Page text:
Effects of Marijuana Use
Effects of Marijuana Use: How Weed Affects Your Mind & Body
Scientists who have been looking into the effects of marijuana for many years have made several important discoveries. They figured out what makes marijuana work; they also found where and how it works in the brain. They called this new system the endocannabinoid (EC) system. The EC system, named after the marijuana plant Cannabis sativa and its active ingredient delta-9-tetrahydrocannabinol (THC), is a unique way for the brain and body to talk to each other. It affects many vital functions, such as how a person feels, moves, and reacts.
Cannabinoids are the natural chemicals made by the body that works with the EC system. Like THC, they work with receptors to control these essential body functions. So, what is unique about the EC system, and how does THC's effect on it affect a person's memory, risk of accidents, and even their ability to become addicted.
When you use marijuana, these things can happen:
What makes cannabinoids different from other neurotransmitters is how they work:
Neurons in the brain send chemical "messages" to each other and to the rest of the body to talk with each other and with other cells. These messages help us feel, think, and act in a way that makes sense. Usually, chemicals called neurotransmitters are released from a neuron (a presynaptic cell), travel across a small gap (the synapse), and then attach to specific receptors on a nearby neuron (postsynaptic cell).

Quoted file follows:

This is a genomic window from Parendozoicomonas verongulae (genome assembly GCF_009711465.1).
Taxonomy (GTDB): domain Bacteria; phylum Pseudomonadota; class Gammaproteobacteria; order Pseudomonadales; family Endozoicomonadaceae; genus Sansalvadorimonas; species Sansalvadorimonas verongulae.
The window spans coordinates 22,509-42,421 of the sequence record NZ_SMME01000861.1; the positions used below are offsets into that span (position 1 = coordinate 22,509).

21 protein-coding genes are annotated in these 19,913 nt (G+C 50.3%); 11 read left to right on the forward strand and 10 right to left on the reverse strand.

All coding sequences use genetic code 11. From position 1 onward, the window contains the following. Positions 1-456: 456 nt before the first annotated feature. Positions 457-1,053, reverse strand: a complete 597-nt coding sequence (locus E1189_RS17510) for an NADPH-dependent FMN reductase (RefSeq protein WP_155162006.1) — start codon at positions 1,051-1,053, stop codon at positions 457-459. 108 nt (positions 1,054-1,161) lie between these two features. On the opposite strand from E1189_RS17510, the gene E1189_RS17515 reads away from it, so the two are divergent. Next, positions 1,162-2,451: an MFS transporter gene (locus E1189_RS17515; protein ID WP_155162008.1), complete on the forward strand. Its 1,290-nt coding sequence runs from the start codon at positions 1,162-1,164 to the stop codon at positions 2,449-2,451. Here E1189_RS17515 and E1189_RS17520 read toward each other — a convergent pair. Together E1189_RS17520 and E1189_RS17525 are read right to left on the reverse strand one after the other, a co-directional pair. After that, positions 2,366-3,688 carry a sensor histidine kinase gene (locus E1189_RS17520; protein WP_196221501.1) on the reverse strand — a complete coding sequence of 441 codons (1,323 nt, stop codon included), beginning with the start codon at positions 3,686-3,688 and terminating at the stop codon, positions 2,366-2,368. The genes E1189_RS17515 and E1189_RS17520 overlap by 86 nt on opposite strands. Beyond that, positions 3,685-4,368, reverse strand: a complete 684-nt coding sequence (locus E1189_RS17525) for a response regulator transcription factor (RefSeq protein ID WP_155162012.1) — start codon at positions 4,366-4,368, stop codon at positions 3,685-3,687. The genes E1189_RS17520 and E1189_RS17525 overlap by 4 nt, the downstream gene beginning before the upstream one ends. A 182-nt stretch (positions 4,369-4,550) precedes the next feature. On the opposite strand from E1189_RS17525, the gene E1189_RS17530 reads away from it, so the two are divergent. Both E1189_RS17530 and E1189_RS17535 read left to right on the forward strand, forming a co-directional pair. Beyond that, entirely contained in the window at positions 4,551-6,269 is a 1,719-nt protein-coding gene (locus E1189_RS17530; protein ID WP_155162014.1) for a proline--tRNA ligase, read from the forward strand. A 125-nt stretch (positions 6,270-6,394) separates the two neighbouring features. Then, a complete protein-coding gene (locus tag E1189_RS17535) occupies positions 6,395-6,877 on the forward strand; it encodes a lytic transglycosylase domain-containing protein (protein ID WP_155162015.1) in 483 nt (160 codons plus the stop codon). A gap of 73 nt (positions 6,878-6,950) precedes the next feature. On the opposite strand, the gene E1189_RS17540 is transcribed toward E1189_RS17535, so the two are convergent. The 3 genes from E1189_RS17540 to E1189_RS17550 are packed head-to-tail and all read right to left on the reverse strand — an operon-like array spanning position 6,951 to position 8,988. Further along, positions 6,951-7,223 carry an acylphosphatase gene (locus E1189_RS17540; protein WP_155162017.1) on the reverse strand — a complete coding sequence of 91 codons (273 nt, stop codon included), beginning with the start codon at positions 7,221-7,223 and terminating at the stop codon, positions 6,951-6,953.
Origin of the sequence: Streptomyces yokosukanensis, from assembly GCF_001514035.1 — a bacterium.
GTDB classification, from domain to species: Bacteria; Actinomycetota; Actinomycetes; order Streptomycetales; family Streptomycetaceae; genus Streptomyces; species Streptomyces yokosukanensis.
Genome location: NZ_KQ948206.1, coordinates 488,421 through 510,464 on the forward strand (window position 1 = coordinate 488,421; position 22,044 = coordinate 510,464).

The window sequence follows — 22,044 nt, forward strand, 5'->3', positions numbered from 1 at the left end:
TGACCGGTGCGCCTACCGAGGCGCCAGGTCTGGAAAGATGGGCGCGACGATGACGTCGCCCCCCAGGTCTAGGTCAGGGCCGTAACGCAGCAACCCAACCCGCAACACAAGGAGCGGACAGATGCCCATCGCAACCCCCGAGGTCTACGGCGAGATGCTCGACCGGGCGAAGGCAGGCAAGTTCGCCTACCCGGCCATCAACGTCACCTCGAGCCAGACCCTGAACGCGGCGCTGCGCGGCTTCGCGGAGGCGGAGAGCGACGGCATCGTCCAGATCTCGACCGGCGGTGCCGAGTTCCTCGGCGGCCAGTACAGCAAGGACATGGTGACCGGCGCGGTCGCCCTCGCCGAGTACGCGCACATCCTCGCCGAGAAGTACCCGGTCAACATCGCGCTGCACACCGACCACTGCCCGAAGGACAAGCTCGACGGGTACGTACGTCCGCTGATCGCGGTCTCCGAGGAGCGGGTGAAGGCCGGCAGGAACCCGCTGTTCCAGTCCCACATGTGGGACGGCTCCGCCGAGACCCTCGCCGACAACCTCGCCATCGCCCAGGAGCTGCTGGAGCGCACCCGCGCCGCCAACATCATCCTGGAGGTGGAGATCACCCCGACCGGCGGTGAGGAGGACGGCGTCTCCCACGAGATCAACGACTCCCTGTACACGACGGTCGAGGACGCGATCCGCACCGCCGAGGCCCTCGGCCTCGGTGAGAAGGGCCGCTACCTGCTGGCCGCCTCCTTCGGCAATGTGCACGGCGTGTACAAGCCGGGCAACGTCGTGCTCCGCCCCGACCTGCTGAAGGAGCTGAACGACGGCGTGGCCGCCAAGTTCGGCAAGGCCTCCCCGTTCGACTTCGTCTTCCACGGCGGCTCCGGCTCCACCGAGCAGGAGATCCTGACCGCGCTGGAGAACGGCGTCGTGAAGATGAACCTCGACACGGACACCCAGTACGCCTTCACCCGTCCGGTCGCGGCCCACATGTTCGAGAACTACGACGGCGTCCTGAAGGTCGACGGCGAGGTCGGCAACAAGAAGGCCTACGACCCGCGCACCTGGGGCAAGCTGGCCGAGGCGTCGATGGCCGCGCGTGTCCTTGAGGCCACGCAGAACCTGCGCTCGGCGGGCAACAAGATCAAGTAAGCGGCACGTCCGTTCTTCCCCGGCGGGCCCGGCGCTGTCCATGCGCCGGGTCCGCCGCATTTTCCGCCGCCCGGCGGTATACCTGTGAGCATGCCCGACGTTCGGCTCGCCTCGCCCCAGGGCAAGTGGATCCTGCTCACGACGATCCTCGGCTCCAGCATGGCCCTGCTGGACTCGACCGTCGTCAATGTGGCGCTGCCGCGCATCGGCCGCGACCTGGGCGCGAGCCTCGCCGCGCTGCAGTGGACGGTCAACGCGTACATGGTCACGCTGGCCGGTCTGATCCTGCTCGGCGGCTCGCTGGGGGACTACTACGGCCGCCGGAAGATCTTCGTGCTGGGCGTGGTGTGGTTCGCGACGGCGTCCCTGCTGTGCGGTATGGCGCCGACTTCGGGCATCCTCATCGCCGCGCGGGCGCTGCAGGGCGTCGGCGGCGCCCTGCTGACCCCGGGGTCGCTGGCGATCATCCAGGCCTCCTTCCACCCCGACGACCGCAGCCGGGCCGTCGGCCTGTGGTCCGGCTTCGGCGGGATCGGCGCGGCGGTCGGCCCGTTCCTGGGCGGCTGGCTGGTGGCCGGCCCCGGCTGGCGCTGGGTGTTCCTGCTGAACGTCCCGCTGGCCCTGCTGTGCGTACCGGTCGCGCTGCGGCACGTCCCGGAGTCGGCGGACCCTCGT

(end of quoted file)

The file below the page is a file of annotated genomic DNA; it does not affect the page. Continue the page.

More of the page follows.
But because it works "backward," the EC system sends its messages differently. When the postsynaptic neuron is activated, cannabinoids, which are chemical messengers of the EC system, are made "on-demand" from fat cells already in the neuron. Then they leave that cell and go back to the presynaptic neuron, where they attach to cannabinoid receptors.
So why does this matter? Since cannabinoids work on presynaptic cells, they can control what happens after these cells are activated. In general, cannabinoids work like a "dimmer switch" for presynaptic neurons, limiting the number of neurotransmitters (like dopamine) released. This changes how messages are sent received, and processed by the cell.
How does THC change the EC system, and how do people act?
When a person smokes marijuana, THC overwhelms the EC system and quickly binds to cannabinoid receptors in the brain and body. This stops natural cannabinoids from doing their job of fine-tuning how neurons talk to each other, which can throw the whole system out of balance.
THC has a wide range of effects because cannabinoid receptors are in so many parts of the brain and body. It can slow down a person's reaction time, making it hard to drive or play sports, mess up a person's ability to remember recent events, make them anxious, and change their ability to make decisions. THC also affects parts of the brain that make people feel good. This is what makes people feel "high." But THC can change the way the EC system works in these parts of the brain over time. This can cause problems with memory, addiction, and mental health. Figure 2 shows where cannabinoid receptors are in the brain.
Marijuana, weed, pot, dope, grass. They all refer to the same drug from the cannabis plant and have different names. It can be smoked, vaped, drunk, or eaten. Most people smoke pot for fun and entertainment. But more and more doctors are giving it to people with certain medical conditions and symptoms. Marijuana has chemicals that change the way your brain and bodywork. It can be addicting, and it might be bad for some people's health.